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Days Like This

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His memory of his mother wasn’t perfect. There were days when he couldn’t remember her face, or the sound of her voice, or the way her lips curled into a perfect smile. It was the moments he remembered. When he was a kid, she would paint the solar systems on the backs of his hands.

“You’ll have to learn the entire universe before you can say ‘oh, I know that like the back of my hand’,” she would say.

He remembered the first time he got into a fist fight. It was third grade and Tommy Gordon was picking on the little girl who had seizures, so Stiles punched him in the face. But Tommy was bigger and stronger and faster, and punched back harder, waited for him to get back up and kicked him in the stomach.

“Getting the wind knocked out of you,” his mom said later, as she held and ice pack to the bruise forming over his left eye. “Is the only way to remind your lungs, how much they like the taste of air.”

There was hurt, he learned when he fell in love with Lydia, that can’t be fixed by band aids or poetry. It just hurts. And Wonder Woman wasn’t ever going to come save him, or help him save the world, because Wonder Woman wasn’t real.

But that didn’t stop his mom from dawning a purple cape, while he wore red, and the two of them flew around the house, rescuing spiders from the sole of his dad’s shoe.

“No matter how wide you can stretch your fingers,” she said. “Your hands will never be big enough to catch all the pain you want to heal. Believe me, I’ve tried.” And he really, really didn’t understand this until Scott’s dad was gone, with no hint of where he might be, and Stiles wanted more than anything to make everything okay for his best friend, but what was there to do? How could he make it better? Stiles didn’t know what it felt like to lose a parent, never wanted to know.

She always kept an extra supply of chocolate and rain boots on hand, because “There’s no heartbreak that chocolate can’t fix… okay, there’s some heartbreak that chocolate can’t fix, but that’s what the rain boots are for.”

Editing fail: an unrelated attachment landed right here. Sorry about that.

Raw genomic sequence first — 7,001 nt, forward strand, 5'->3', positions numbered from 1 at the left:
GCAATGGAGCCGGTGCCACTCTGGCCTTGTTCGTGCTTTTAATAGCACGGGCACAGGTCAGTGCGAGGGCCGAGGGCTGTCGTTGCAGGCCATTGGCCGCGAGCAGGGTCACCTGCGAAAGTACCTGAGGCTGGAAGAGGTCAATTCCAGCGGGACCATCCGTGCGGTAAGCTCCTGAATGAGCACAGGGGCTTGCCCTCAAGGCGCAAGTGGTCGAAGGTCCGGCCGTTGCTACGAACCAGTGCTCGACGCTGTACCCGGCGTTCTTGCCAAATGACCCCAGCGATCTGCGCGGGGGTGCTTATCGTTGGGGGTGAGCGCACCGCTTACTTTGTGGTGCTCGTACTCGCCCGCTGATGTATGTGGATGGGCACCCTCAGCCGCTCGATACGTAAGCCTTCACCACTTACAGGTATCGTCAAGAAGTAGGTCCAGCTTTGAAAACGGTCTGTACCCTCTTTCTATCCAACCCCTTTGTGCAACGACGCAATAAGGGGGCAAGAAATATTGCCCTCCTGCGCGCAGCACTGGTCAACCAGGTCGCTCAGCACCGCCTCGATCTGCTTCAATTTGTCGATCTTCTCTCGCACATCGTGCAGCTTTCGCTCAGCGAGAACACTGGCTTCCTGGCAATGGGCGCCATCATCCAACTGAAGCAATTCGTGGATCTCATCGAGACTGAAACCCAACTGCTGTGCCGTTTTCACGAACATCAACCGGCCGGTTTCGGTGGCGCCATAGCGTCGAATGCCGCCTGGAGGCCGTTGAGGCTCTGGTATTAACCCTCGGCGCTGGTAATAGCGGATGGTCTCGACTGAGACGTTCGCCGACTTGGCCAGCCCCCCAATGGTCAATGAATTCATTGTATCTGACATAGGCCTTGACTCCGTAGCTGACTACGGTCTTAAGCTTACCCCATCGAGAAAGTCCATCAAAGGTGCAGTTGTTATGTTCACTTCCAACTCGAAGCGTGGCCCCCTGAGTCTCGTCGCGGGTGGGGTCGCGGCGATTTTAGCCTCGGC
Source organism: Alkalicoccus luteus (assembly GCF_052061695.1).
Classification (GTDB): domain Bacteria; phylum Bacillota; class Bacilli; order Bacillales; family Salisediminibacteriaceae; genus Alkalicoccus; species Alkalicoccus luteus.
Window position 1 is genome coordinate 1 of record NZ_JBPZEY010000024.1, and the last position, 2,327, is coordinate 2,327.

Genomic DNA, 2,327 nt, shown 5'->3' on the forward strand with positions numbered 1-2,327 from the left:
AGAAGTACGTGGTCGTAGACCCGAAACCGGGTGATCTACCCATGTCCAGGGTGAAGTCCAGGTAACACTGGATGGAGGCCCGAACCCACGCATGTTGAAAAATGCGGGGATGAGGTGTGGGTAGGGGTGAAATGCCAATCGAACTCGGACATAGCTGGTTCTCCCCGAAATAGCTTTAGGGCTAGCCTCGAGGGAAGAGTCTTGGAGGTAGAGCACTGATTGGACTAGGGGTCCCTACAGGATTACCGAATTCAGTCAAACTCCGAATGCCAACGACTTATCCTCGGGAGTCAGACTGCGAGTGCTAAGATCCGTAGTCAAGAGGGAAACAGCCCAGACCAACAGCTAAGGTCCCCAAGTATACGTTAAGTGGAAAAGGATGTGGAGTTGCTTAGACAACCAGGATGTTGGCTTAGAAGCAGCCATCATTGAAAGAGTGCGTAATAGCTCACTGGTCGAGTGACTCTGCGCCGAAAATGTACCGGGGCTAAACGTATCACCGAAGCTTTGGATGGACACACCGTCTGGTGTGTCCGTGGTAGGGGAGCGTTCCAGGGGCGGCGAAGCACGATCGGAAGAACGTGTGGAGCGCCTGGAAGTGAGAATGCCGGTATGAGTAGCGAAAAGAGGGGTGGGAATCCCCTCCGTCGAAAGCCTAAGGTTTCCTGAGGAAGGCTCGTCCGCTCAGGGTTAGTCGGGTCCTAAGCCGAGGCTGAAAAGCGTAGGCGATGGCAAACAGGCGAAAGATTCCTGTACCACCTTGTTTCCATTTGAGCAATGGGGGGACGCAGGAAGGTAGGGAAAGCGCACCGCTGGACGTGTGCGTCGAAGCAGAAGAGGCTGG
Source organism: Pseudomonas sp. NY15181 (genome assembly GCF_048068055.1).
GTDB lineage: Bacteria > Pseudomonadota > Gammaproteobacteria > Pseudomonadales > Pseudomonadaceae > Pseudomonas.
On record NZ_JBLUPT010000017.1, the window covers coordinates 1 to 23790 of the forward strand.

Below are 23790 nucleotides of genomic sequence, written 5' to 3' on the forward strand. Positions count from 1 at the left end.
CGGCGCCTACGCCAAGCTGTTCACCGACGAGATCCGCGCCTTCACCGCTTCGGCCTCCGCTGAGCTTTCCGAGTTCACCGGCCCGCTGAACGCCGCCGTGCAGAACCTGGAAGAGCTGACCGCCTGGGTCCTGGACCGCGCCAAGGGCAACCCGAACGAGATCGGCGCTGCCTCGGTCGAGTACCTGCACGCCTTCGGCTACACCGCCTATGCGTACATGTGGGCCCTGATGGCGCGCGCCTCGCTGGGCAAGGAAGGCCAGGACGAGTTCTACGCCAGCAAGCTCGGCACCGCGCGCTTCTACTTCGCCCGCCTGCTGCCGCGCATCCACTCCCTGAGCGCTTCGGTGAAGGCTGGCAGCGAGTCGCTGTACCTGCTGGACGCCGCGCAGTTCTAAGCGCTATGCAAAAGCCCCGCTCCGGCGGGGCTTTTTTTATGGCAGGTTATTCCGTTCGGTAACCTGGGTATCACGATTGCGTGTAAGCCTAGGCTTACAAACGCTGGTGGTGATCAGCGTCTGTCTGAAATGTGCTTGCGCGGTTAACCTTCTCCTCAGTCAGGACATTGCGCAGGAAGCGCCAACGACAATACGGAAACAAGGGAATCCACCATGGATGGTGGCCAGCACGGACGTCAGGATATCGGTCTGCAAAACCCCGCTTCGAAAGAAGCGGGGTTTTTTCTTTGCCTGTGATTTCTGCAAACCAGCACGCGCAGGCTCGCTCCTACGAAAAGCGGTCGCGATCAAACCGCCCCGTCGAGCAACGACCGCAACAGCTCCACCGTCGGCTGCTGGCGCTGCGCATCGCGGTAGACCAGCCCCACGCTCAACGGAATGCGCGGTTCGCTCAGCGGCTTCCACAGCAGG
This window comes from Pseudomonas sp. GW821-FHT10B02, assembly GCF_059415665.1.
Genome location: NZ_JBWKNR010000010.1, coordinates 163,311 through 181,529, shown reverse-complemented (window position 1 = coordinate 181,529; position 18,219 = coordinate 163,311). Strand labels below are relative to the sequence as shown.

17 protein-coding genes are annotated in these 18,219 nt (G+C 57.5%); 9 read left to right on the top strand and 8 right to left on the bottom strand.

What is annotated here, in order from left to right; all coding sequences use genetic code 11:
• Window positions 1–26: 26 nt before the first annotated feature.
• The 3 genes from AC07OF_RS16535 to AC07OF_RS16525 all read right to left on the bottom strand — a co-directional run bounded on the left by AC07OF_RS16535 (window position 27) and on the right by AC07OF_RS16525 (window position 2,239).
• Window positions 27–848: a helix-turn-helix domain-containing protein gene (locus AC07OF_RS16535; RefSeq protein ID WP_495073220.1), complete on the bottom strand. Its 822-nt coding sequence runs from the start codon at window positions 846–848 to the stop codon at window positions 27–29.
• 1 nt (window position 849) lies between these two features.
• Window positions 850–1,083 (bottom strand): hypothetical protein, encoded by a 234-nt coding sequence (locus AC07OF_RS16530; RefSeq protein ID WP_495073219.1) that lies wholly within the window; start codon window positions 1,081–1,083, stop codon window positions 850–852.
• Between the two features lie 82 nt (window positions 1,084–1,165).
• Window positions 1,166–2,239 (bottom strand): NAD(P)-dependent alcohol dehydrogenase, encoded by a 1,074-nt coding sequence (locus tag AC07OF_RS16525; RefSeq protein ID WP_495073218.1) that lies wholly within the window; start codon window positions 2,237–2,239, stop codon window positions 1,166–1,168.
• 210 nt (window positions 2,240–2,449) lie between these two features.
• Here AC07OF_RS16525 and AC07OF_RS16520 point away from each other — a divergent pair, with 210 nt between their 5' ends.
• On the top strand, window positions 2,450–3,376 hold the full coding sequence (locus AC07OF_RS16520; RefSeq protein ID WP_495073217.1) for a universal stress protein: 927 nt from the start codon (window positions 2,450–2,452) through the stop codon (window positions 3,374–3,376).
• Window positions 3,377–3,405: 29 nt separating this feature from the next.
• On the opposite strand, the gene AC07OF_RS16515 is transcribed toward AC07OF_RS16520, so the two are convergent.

It was raining, the day she told him she was sick. Not just a cough and a stuffy nose, but really, really sick. Didn’t have much time left, sick. She brushed the tears from his eyes, but they just kept falling, so she took him by the hands, grabbed the rain boots, and ran around in the rain for hours.

The day she died, he pulled the rain boots on again and ran through the rain because “rain will wash away everything, if you let it.”

The problem was, he didn’t know how to let it.

The funny thing about this life was, he was slowly finding more and more things that reminded him of things his mom had said. It was sometimes scary how relevant his words were to his life with werewolves. Really, how could she have predicted that?

“There’ll be days like this,” her voice sung in his head when Derek showed up in his window because Isaac and Erica and Boyd had gone and got themselves taken by hunters, and Scott wasn’t answering his phone, and he had no one else to turn to. And of course Stiles would help, because he didn’t know how not to.

But the pack was never so willing to take his help. “There’ll be days like this, when you open your hands to catch, and only end up with blisters and bruises. When you’ll step out of the phonebooth, and the very people you’re trying to save are the ones standing on your cape.”

And the rain didn’t wash away anything, it just filled his boots with water, and he was up to his knees in disappointment, but “these are the very days to have all the more reason to say thank you, because there is nothing more beautiful than the way the ocean refuses to stop kissing the shoreline, no matter how many times it’s pushed away,” and, okay, maybe he hadn’t quite figured that one out yet, but sometimes he found Derek staring off into the distance, lost in thought, maybe lost in the past, and Stiles’ mom’s voice filters through again. “Don’t keep your nose in the air like that. I know that trick, I’ve done it a million times. You’re just smelling for smoke so you can follow the trail back to the burning building and find the boy who lost everything in the fire, to see if you can fix him.” And yeah, he perfectly got that one now, and it really was scary just how accurate that was, coming from a woman who died long before he’d even met Derek. But she was right, because now that he’d found him, he was never going to stop trying to fix him, never stop trying to make their makeshift pack into a family, for him.

“Your papa is a warrior, but he’s also a worrier, and you’re the boy who with small hands and big eyes who never stops asking for more.” His dad did worry, just like she’d said, he was constantly terrified that something terrible was going to happen to him, because when you run with wolves…

But he didn’t know how not to. He didn’t know how to stop taking care of the pack, how to stop saving their asses when they were in danger. He always apologized when he knew he’d done something wrong, but he’d never apologize for doing what was right, no matter how angry it made his dad, no matter how terrified it made him when Stiles got hurt helping one of the others.

“And when they finally hand you heartache, when they slip war and hatred under your door and offer you handouts on street corners of cynicism and defeat, you tell them…”

The hunters often told him how idiotic it was, he was, for running with wolves. They tried to bring him to their side, tried to threaten him, and when they tried to poison his mind against his pack, all he did was grin and say:

“You really ought to meet my mother.”